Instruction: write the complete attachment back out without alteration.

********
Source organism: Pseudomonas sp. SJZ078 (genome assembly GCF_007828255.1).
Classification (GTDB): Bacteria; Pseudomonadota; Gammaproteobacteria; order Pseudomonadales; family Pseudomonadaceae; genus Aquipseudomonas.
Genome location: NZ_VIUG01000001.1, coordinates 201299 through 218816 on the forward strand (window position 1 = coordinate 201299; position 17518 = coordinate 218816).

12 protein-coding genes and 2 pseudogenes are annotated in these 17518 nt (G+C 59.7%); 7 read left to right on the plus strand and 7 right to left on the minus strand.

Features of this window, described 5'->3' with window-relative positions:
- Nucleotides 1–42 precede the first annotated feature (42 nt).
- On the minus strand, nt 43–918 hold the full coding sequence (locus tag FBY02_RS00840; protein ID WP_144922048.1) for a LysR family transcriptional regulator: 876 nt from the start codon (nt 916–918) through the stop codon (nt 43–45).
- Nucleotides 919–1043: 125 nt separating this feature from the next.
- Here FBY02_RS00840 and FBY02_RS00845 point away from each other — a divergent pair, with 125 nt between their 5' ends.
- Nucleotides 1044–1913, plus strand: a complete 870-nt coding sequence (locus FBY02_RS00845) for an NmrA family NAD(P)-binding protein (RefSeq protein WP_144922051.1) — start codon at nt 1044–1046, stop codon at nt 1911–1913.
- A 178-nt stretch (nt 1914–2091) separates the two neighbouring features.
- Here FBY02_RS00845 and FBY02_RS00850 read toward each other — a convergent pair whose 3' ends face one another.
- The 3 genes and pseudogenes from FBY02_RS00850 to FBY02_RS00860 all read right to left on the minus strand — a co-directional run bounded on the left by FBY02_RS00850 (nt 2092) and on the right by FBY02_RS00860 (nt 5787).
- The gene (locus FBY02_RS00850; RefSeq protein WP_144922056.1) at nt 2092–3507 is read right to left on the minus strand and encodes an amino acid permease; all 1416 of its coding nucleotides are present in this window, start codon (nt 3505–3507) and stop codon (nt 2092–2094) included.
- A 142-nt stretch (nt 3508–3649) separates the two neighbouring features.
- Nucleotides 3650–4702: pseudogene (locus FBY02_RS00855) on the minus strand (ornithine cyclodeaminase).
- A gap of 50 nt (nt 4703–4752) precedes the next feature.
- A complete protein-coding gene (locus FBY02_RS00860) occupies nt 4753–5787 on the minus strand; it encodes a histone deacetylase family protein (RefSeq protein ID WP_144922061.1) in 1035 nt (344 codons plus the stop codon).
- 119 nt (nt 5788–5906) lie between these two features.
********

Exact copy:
Source organism: Pseudomonas sp. SJZ078 (genome assembly GCF_007828255.1).
Classification (GTDB): Bacteria; Pseudomonadota; Gammaproteobacteria; order Pseudomonadales; family Pseudomonadaceae; genus Aquipseudomonas.
Genome location: NZ_VIUG01000001.1, coordinates 201299 through 218816 on the forward strand (window position 1 = coordinate 201299; position 17518 = coordinate 218816).

12 protein-coding genes and 2 pseudogenes are annotated in these 17518 nt (G+C 59.7%); 7 read left to right on the plus strand and 7 right to left on the minus strand.

Features of this window, described 5'->3' with window-relative positions:
- Nucleotides 1–42 precede the first annotated feature (42 nt).
- On the minus strand, nt 43–918 hold the full coding sequence (locus tag FBY02_RS00840; protein ID WP_144922048.1) for a LysR family transcriptional regulator: 876 nt from the start codon (nt 916–918) through the stop codon (nt 43–45).
- Nucleotides 919–1043: 125 nt separating this feature from the next.
- Here FBY02_RS00840 and FBY02_RS00845 point away from each other — a divergent pair, with 125 nt between their 5' ends.
- Nucleotides 1044–1913, plus strand: a complete 870-nt coding sequence (locus FBY02_RS00845) for an NmrA family NAD(P)-binding protein (RefSeq protein WP_144922051.1) — start codon at nt 1044–1046, stop codon at nt 1911–1913.
- A 178-nt stretch (nt 1914–2091) separates the two neighbouring features.
- Here FBY02_RS00845 and FBY02_RS00850 read toward each other — a convergent pair whose 3' ends face one another.
- The 3 genes and pseudogenes from FBY02_RS00850 to FBY02_RS00860 all read right to left on the minus strand — a co-directional run bounded on the left by FBY02_RS00850 (nt 2092) and on the right by FBY02_RS00860 (nt 5787).
- The gene (locus FBY02_RS00850; RefSeq protein WP_144922056.1) at nt 2092–3507 is read right to left on the minus strand and encodes an amino acid permease; all 1416 of its coding nucleotides are present in this window, start codon (nt 3505–3507) and stop codon (nt 2092–2094) included.
- A 142-nt stretch (nt 3508–3649) separates the two neighbouring features.
- Nucleotides 3650–4702: pseudogene (locus FBY02_RS00855) on the minus strand (ornithine cyclodeaminase).
- A gap of 50 nt (nt 4703–4752) precedes the next feature.
- A complete protein-coding gene (locus FBY02_RS00860) occupies nt 4753–5787 on the minus strand; it encodes a histone deacetylase family protein (RefSeq protein ID WP_144922061.1) in 1035 nt (344 codons plus the stop codon).
- 119 nt (nt 5788–5906) lie between these two features.